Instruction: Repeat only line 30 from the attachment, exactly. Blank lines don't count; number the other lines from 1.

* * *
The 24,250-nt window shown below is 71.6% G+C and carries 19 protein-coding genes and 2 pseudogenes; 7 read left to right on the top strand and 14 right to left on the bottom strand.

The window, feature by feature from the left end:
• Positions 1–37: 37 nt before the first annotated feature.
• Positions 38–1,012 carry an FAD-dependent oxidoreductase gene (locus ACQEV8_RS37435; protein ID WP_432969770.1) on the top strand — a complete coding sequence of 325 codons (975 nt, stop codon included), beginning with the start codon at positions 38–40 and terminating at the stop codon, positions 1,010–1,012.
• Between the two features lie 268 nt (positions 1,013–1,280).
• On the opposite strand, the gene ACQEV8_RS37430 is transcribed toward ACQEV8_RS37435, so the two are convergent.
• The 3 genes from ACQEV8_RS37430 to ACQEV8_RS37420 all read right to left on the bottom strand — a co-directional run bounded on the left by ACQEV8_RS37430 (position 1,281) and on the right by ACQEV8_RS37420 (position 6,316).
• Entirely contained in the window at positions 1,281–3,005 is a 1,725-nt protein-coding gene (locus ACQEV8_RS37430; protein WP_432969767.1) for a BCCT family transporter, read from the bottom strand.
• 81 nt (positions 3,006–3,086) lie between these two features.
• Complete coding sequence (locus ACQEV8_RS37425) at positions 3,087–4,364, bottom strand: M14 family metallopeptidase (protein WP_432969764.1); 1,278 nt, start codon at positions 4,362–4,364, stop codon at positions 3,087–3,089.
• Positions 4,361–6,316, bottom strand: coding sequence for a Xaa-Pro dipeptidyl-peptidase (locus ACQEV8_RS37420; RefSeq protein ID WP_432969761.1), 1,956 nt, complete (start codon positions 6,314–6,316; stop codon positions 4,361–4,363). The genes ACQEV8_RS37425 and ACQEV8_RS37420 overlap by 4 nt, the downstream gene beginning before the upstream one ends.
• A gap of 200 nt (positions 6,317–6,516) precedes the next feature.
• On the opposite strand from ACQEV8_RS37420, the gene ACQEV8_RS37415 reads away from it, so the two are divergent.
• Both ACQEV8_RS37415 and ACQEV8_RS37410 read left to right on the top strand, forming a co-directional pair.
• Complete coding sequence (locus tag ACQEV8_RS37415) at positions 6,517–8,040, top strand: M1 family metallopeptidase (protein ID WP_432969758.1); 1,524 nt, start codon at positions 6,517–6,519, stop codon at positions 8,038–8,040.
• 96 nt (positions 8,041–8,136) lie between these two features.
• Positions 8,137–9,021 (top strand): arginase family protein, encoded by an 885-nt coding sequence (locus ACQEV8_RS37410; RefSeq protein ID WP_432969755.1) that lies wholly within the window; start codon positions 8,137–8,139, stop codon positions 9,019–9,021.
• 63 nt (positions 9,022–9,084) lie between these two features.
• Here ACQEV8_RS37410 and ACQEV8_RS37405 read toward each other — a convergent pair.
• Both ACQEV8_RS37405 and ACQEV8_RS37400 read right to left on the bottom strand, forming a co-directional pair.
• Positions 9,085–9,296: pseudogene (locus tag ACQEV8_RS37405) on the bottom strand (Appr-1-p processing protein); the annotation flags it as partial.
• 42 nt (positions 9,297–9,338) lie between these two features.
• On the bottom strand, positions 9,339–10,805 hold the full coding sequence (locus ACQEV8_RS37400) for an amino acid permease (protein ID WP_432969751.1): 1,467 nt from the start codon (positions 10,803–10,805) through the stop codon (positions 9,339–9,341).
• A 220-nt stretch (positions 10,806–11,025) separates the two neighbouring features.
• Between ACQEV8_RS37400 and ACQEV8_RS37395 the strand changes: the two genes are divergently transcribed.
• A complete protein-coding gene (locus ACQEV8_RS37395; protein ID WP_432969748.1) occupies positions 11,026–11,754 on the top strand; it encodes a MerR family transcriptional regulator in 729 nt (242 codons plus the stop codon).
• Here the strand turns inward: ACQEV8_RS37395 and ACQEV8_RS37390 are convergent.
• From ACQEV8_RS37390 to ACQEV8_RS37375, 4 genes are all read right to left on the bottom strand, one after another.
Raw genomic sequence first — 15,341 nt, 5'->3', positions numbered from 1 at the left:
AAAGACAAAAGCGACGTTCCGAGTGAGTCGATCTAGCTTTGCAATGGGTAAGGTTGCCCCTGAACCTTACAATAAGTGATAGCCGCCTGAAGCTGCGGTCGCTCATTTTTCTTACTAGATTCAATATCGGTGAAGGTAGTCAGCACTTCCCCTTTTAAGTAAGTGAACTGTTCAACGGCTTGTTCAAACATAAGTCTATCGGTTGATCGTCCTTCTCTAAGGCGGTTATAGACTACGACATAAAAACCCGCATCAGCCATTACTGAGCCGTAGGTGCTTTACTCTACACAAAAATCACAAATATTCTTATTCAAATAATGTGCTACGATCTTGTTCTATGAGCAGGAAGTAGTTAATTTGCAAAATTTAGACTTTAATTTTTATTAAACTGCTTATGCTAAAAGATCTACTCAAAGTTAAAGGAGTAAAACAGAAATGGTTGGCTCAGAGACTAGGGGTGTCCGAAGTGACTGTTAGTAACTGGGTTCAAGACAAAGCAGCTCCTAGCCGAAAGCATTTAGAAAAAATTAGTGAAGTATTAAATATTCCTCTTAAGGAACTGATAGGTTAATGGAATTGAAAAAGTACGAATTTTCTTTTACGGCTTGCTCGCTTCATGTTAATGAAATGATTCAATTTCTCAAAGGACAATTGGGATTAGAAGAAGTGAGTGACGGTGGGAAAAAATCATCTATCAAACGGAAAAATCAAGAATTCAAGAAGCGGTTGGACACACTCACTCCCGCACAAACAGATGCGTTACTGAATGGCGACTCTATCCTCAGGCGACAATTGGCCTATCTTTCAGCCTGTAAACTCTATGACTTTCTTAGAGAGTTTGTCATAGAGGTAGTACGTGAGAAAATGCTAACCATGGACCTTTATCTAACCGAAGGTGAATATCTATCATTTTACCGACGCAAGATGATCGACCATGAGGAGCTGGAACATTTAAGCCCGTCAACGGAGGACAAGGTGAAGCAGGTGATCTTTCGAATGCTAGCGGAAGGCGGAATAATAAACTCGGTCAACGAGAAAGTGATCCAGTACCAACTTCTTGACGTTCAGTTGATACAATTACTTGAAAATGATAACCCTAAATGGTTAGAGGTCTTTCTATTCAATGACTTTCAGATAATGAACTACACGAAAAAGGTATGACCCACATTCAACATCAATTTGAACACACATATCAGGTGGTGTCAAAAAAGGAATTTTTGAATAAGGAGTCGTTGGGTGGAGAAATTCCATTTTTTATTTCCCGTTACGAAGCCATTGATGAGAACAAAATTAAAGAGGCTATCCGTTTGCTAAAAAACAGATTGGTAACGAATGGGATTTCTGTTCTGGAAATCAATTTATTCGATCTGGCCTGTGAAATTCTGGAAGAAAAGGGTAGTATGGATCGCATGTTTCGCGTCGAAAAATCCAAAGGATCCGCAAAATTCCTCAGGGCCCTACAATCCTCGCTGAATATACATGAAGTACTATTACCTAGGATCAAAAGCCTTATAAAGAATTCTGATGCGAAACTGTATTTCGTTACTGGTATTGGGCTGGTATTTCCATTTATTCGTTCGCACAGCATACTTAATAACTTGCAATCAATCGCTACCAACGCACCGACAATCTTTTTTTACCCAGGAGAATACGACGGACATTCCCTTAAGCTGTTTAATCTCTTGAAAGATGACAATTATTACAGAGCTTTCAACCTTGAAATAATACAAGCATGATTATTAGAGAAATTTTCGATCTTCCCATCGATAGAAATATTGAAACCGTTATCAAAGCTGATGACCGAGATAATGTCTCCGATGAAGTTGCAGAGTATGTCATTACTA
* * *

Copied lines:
AAAGACAAAAGCGACGTTCCGAGTGAGTCGATCTAGCTTTGCAATGGGTAAGGTTGCCCCTGAACCTTACAATAAGTGATAGCCGCCTGAAGCTGCGGTCGCTCATTTTTCTTACTAGATTCAATATCGGTGAAGGTAGTCAGCACTTCCCCTTTTAAGTAAGTGAACTGTTCAACGGCTTGTTCAAACATAAGTCTATCGGTTGATCGTCCTTCTCTAAGGCGGTTATAGACTACGACATAAAAACCCGCATCAGCCATTACTGAGCCGTAGGTGCTTTACTCTACACAAAAATCACAAATATTCTTATTCAAATAATGTGCTACGATCTTGTTCTATGAGCAGGAAGTAGTTAATTTGCAAAATTTAGACTTTAATTTTTATTAAACTGCTTATGCTAAAAGATCTACTCAAAGTTAAAGGAGTAAAACAGAAATGGTTGGCTCAGAGACTAGGGGTGTCCGAAGTGACTGTTAGTAACTGGGTTCAAGACAAAGCAGCTCCTAGCCGAAAGCATTTAGAAAAAATTAGTGAAGTATTAAATATTCCTCTTAAGGAACTGATAGGTTAATGGAATTGAAAAAGTACGAATTTTCTTTTACGGCTTGCTCGCTTCATGTTAATGAAATGATTCAATTTCTCAAAGGACAATTGGGATTAGAAGAAGTGAGTGACGGTGGGAAAAAATCATCTATCAAACGGAAAAATCAAGAATTCAAGAAGCGGTTGGACACACTCACTCCCGCACAAACAGATGCGTTACTGAATGGCGACTCTATCCTCAGGCGACAATTGGCCTATCTTTCAGCCTGTAAACTCTATGACTTTCTTAGAGAGTTTGTCATAGAGGTAGTACGTGAGAAAATGCTAACCATGGACCTTTATCTAACCGAAGGTGAATATCTATCATTTTACCGACGCAAGATGATCGACCATGAGGAGCTGGAACATTTAAGCCCGTCAACGGAGGACAAGGTGAAGCAGGTGATCTTTCGAATGCTAGCGGAAGGCGGAATAATAAACTCGGTCAACGAGAAAGTGATCCAGTACCAACTTCTTGACGTTCAGTTGATACAATTACTTGAAAATGATAACCCTAAATGGTTAGAGGTCTTTCTATTCAATGACTTTCAGATAATGAACTACACGAAAAAGGTATGACCCACATTCAACATCAATTTGAACACACATATCAGGTGGTGTCAAAAAAGGAATTTTTGAATAAGGAGTCGTTGGGTGGAGAAATTCCATTTTTTATTTCCCGTTACGAAGCCATTGATGAGAACAAAATTAAAGAGGCTATCCGTTTGCTAAAAAACAGATTGGTAACGAATGGGATTTCTGTTCTGGAAATCAATTTATTCGATCTGGCCTGTGAAATTCTGGAAGAAAAGGGTAGTATGGATCGCATGTTTCGCGTCGAAAAATCCAAAGGATCCGCAAAATTCCTCAGGGCCCTACAATCCTCGCTGAATATACATGAAGTACTATTACCTAGGATCAAAAGCCTTATAAAGAATTCTGATGCGAAACTGTATTTCGTTACTGGTATTGGGCTGGTATTTCCATTTATTCGTTCGCACAGCATACTTAATAACTTGCAATCAATCGCTACCAACGCACCGACAATCTTTTTTTACCCAGGAGAATACGACGGACATTCCCTTAAGCTGTTTAATCTCTTGAAAGATGACAATTATTACAGAGCTTTCAACCTTGAAATAATACAAGCATGATTATTAGAGAAATTTTCGATCTTCCCATCGATAGAAATATTGAAACCGTTATCAAAGCTGATGACCGAGATAATGTCTCCGATGAAGTTGCAGAGTATGTCATTACTA